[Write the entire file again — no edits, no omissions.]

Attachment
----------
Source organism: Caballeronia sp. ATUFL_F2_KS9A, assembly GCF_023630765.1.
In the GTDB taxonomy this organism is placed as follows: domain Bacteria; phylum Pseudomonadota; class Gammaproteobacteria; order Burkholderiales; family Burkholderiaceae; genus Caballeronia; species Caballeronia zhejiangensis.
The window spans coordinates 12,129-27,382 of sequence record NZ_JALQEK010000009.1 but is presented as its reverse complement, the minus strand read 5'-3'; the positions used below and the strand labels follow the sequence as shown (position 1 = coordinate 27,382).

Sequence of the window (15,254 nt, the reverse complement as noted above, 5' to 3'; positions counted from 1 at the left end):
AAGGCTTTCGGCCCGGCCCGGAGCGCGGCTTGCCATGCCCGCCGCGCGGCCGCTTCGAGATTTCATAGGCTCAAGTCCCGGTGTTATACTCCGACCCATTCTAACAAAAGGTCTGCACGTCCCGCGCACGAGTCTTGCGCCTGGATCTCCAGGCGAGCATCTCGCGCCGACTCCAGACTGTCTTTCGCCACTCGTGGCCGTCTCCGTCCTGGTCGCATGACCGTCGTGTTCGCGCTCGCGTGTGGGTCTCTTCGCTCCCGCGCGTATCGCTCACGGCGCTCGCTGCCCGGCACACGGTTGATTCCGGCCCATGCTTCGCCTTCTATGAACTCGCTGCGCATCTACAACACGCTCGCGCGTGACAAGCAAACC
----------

Source organism: Caballeronia sp. ATUFL_F2_KS9A, assembly GCF_023630765.1.
In the GTDB taxonomy this organism is placed as follows: domain Bacteria; phylum Pseudomonadota; class Gammaproteobacteria; order Burkholderiales; family Burkholderiaceae; genus Caballeronia; species Caballeronia zhejiangensis.
The window spans coordinates 12,129-27,382 of sequence record NZ_JALQEK010000009.1 but is presented as its reverse complement, the minus strand read 5'-3'; the positions used below and the strand labels follow the sequence as shown (position 1 = coordinate 27,382).

Sequence of the window (15,254 nt, the reverse complement as noted above, 5' to 3'; positions counted from 1 at the left end):
AAGGCTTTCGGCCCGGCCCGGAGCGCGGCTTGCCATGCCCGCCGCGCGGCCGCTTCGAGATTTCATAGGCTCAAGTCCCGGTGTTATACTCCGACCCATTCTAACAAAAGGTCTGCACGTCCCGCGCACGAGTCTTGCGCCTGGATCTCCAGGCGAGCATCTCGCGCCGACTCCAGACTGTCTTTCGCCACTCGTGGCCGTCTCCGTCCTGGTCGCATGACCGTCGTGTTCGCGCTCGCGTGTGGGTCTCTTCGCTCCCGCGCGTATCGCTCACGGCGCTCGCTGCCCGGCACACGGTTGATTCCGGCCCATGCTTCGCCTTCTATGAACTCGCTGCGCATCTACAACACGCTCGCGCGTGACAAGCAAACC